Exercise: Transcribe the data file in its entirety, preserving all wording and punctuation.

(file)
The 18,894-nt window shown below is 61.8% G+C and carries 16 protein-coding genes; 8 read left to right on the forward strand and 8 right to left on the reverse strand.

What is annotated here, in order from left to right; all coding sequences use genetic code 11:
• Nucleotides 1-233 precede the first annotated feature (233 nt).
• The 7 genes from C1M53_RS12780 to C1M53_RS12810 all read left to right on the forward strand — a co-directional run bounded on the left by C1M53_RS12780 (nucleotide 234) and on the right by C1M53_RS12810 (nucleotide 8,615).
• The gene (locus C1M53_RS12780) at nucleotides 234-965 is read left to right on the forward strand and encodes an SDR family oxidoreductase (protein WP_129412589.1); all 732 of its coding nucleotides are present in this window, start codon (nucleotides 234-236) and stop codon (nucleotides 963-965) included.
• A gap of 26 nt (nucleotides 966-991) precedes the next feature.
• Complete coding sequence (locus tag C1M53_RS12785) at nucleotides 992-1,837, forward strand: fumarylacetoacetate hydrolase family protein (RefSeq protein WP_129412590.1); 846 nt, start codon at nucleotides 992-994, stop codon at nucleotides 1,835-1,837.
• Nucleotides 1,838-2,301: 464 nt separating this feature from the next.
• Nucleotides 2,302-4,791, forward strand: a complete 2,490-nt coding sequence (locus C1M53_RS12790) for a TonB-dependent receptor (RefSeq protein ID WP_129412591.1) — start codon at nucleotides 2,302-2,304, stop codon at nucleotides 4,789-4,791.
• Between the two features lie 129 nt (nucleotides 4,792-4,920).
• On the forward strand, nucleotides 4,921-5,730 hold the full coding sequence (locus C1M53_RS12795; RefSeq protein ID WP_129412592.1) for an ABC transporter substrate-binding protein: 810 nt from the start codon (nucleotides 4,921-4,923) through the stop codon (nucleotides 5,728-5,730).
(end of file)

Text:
The 18,894-nt window shown below is 61.8% G+C and carries 16 protein-coding genes; 8 read left to right on the forward strand and 8 right to left on the reverse strand.

What is annotated here, in order from left to right; all coding sequences use genetic code 11:
• Nucleotides 1-233 precede the first annotated feature (233 nt).
• The 7 genes from C1M53_RS12780 to C1M53_RS12810 all read left to right on the forward strand — a co-directional run bounded on the left by C1M53_RS12780 (nucleotide 234) and on the right by C1M53_RS12810 (nucleotide 8,615).
• The gene (locus C1M53_RS12780) at nucleotides 234-965 is read left to right on the forward strand and encodes an SDR family oxidoreductase (protein WP_129412589.1); all 732 of its coding nucleotides are present in this window, start codon (nucleotides 234-236) and stop codon (nucleotides 963-965) included.
• A gap of 26 nt (nucleotides 966-991) precedes the next feature.
• Complete coding sequence (locus tag C1M53_RS12785) at nucleotides 992-1,837, forward strand: fumarylacetoacetate hydrolase family protein (RefSeq protein WP_129412590.1); 846 nt, start codon at nucleotides 992-994, stop codon at nucleotides 1,835-1,837.
• Nucleotides 1,838-2,301: 464 nt separating this feature from the next.
• Nucleotides 2,302-4,791, forward strand: a complete 2,490-nt coding sequence (locus C1M53_RS12790) for a TonB-dependent receptor (RefSeq protein ID WP_129412591.1) — start codon at nucleotides 2,302-2,304, stop codon at nucleotides 4,789-4,791.
• Between the two features lie 129 nt (nucleotides 4,792-4,920).
• On the forward strand, nucleotides 4,921-5,730 hold the full coding sequence (locus C1M53_RS12795; RefSeq protein ID WP_129412592.1) for an ABC transporter substrate-binding protein: 810 nt from the start codon (nucleotides 4,921-4,923) through the stop codon (nucleotides 5,728-5,730).